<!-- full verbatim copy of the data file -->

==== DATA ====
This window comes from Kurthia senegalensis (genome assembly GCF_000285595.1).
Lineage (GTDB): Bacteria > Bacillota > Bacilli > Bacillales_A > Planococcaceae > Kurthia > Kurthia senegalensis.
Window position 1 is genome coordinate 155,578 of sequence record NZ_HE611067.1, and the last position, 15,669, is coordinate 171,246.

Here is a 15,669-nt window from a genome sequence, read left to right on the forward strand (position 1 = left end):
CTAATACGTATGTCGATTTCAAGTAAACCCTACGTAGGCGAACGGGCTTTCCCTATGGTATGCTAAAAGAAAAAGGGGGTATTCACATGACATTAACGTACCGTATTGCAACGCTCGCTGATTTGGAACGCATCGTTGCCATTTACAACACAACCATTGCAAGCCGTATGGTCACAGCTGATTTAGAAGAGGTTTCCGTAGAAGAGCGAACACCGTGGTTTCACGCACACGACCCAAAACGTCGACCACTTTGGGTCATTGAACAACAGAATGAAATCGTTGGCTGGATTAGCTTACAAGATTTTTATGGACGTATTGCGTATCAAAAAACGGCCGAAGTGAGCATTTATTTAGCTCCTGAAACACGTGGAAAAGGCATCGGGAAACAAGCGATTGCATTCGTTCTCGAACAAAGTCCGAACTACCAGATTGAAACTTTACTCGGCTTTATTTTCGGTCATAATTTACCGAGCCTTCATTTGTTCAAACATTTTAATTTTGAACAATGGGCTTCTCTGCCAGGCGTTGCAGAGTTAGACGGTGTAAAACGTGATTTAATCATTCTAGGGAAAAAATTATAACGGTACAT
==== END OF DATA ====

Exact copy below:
This window comes from Kurthia senegalensis (genome assembly GCF_000285595.1).
Lineage (GTDB): Bacteria > Bacillota > Bacilli > Bacillales_A > Planococcaceae > Kurthia > Kurthia senegalensis.
Window position 1 is genome coordinate 155,578 of sequence record NZ_HE611067.1, and the last position, 15,669, is coordinate 171,246.

Here is a 15,669-nt window from a genome sequence, read left to right on the forward strand (position 1 = left end):
CTAATACGTATGTCGATTTCAAGTAAACCCTACGTAGGCGAACGGGCTTTCCCTATGGTATGCTAAAAGAAAAAGGGGGTATTCACATGACATTAACGTACCGTATTGCAACGCTCGCTGATTTGGAACGCATCGTTGCCATTTACAACACAACCATTGCAAGCCGTATGGTCACAGCTGATTTAGAAGAGGTTTCCGTAGAAGAGCGAACACCGTGGTTTCACGCACACGACCCAAAACGTCGACCACTTTGGGTCATTGAACAACAGAATGAAATCGTTGGCTGGATTAGCTTACAAGATTTTTATGGACGTATTGCGTATCAAAAAACGGCCGAAGTGAGCATTTATTTAGCTCCTGAAACACGTGGAAAAGGCATCGGGAAACAAGCGATTGCATTCGTTCTCGAACAAAGTCCGAACTACCAGATTGAAACTTTACTCGGCTTTATTTTCGGTCATAATTTACCGAGCCTTCATTTGTTCAAACATTTTAATTTTGAACAATGGGCTTCTCTGCCAGGCGTTGCAGAGTTAGACGGTGTAAAACGTGATTTAATCATTCTAGGGAAAAAATTATAACGGTACAT